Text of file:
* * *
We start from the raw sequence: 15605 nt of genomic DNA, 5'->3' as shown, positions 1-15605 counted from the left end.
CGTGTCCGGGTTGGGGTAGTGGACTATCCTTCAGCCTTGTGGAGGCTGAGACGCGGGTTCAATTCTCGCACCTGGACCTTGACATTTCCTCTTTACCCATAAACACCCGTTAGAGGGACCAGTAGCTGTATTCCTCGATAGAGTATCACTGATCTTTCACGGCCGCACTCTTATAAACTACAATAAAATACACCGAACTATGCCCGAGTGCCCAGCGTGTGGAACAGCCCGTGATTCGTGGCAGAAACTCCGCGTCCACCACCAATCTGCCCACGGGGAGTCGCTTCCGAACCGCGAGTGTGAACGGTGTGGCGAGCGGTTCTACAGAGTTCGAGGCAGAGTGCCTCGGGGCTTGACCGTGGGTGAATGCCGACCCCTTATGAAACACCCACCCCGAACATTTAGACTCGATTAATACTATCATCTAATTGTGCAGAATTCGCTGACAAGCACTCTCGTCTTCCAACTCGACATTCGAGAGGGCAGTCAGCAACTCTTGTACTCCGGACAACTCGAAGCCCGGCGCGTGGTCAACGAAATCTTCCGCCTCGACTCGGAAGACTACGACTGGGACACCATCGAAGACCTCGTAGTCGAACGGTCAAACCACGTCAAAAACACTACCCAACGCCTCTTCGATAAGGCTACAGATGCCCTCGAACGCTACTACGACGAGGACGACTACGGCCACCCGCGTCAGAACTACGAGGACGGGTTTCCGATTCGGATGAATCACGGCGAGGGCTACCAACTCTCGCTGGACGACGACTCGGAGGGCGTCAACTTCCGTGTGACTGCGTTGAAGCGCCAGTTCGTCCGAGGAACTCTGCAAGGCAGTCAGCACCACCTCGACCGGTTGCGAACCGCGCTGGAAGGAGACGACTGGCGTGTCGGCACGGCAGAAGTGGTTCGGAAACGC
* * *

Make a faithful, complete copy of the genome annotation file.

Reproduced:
We start from the raw sequence: 15605 nt of genomic DNA, 5'->3' as shown, positions 1-15605 counted from the left end.
CGTGTCCGGGTTGGGGTAGTGGACTATCCTTCAGCCTTGTGGAGGCTGAGACGCGGGTTCAATTCTCGCACCTGGACCTTGACATTTCCTCTTTACCCATAAACACCCGTTAGAGGGACCAGTAGCTGTATTCCTCGATAGAGTATCACTGATCTTTCACGGCCGCACTCTTATAAACTACAATAAAATACACCGAACTATGCCCGAGTGCCCAGCGTGTGGAACAGCCCGTGATTCGTGGCAGAAACTCCGCGTCCACCACCAATCTGCCCACGGGGAGTCGCTTCCGAACCGCGAGTGTGAACGGTGTGGCGAGCGGTTCTACAGAGTTCGAGGCAGAGTGCCTCGGGGCTTGACCGTGGGTGAATGCCGACCCCTTATGAAACACCCACCCCGAACATTTAGACTCGATTAATACTATCATCTAATTGTGCAGAATTCGCTGACAAGCACTCTCGTCTTCCAACTCGACATTCGAGAGGGCAGTCAGCAACTCTTGTACTCCGGACAACTCGAAGCCCGGCGCGTGGTCAACGAAATCTTCCGCCTCGACTCGGAAGACTACGACTGGGACACCATCGAAGACCTCGTAGTCGAACGGTCAAACCACGTCAAAAACACTACCCAACGCCTCTTCGATAAGGCTACAGATGCCCTCGAACGCTACTACGACGAGGACGACTACGGCCACCCGCGTCAGAACTACGAGGACGGGTTTCCGATTCGGATGAATCACGGCGAGGGCTACCAACTCTCGCTGGACGACGACTCGGAGGGCGTCAACTTCCGTGTGACTGCGTTGAAGCGCCAGTTCGTCCGAGGAACTCTGCAAGGCAGTCAGCACCACCTCGACCGGTTGCGAACCGCGCTGGAAGGAGACGACTGGCGTGTCGGCACGGCAGAAGTGGTTCGGAAACGC